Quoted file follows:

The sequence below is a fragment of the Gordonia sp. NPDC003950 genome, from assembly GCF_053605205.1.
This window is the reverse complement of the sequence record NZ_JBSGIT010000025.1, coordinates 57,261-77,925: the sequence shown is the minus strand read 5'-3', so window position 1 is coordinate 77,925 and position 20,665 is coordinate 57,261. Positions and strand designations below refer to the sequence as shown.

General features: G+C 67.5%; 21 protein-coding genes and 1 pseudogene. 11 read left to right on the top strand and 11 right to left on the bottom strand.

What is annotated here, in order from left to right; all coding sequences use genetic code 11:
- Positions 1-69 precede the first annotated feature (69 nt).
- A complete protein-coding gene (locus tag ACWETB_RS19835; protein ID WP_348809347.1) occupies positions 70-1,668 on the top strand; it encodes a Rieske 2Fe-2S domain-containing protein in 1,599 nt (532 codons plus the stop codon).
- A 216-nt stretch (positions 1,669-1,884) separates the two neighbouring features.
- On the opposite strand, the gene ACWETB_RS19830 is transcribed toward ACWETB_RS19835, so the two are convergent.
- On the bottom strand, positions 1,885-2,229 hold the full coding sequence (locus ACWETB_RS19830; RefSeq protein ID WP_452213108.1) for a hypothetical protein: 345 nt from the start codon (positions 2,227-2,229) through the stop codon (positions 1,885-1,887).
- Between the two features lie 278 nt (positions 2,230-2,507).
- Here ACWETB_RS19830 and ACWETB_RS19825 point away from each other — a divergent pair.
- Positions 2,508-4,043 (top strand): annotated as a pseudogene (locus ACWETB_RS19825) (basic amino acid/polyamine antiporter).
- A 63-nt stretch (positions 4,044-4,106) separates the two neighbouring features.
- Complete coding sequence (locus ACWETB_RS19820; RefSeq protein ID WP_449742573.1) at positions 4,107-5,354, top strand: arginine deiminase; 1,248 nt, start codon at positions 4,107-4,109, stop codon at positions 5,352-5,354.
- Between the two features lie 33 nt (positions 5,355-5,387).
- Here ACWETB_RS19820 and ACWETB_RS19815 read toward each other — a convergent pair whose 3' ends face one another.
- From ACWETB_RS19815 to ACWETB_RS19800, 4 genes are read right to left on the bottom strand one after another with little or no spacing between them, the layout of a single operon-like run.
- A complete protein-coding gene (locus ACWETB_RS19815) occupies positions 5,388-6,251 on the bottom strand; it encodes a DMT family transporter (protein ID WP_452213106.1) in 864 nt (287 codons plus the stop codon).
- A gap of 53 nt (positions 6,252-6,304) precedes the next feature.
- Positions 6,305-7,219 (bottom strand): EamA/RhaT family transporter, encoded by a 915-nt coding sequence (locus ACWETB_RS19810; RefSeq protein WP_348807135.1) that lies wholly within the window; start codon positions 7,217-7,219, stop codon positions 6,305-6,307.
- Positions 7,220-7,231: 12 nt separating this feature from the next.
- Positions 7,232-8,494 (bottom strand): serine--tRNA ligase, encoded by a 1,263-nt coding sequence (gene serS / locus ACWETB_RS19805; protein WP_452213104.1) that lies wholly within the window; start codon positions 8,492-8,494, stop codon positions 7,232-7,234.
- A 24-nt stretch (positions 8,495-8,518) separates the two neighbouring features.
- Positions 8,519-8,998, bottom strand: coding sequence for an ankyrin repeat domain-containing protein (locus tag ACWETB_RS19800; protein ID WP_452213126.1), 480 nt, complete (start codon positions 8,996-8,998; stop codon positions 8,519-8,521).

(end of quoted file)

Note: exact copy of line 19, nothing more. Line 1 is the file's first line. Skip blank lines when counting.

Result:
- A gap of 53 nt (positions 6,252-6,304) precedes the next feature.